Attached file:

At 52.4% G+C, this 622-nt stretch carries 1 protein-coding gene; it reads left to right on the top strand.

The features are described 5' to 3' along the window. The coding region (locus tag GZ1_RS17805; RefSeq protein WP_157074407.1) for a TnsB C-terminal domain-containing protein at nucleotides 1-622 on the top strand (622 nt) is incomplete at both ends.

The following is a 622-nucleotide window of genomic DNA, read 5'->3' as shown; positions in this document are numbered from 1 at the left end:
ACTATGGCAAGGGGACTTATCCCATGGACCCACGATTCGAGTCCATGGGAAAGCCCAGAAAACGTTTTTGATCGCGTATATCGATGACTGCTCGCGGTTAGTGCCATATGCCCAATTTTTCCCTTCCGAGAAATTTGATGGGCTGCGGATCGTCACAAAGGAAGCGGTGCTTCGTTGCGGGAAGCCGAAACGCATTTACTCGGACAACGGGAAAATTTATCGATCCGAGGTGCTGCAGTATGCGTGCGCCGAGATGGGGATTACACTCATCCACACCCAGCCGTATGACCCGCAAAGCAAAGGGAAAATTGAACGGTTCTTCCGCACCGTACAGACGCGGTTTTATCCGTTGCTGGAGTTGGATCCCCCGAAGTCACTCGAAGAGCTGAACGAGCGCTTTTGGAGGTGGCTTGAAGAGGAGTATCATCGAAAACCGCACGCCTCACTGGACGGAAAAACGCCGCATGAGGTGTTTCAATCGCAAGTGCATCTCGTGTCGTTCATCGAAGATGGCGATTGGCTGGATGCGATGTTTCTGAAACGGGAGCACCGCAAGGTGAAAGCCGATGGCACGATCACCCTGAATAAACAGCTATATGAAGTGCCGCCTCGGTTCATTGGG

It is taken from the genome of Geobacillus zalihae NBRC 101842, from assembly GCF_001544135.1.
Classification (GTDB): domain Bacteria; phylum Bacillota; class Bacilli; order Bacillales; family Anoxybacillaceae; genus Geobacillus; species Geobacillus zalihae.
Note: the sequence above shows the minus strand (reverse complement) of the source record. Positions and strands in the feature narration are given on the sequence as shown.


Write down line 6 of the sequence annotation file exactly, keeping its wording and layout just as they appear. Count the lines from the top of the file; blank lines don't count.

Classification (GTDB): domain Bacteria; phylum Bacillota; class Bacilli; order Bacillales; family Anoxybacillaceae; genus Geobacillus; species Geobacillus zalihae.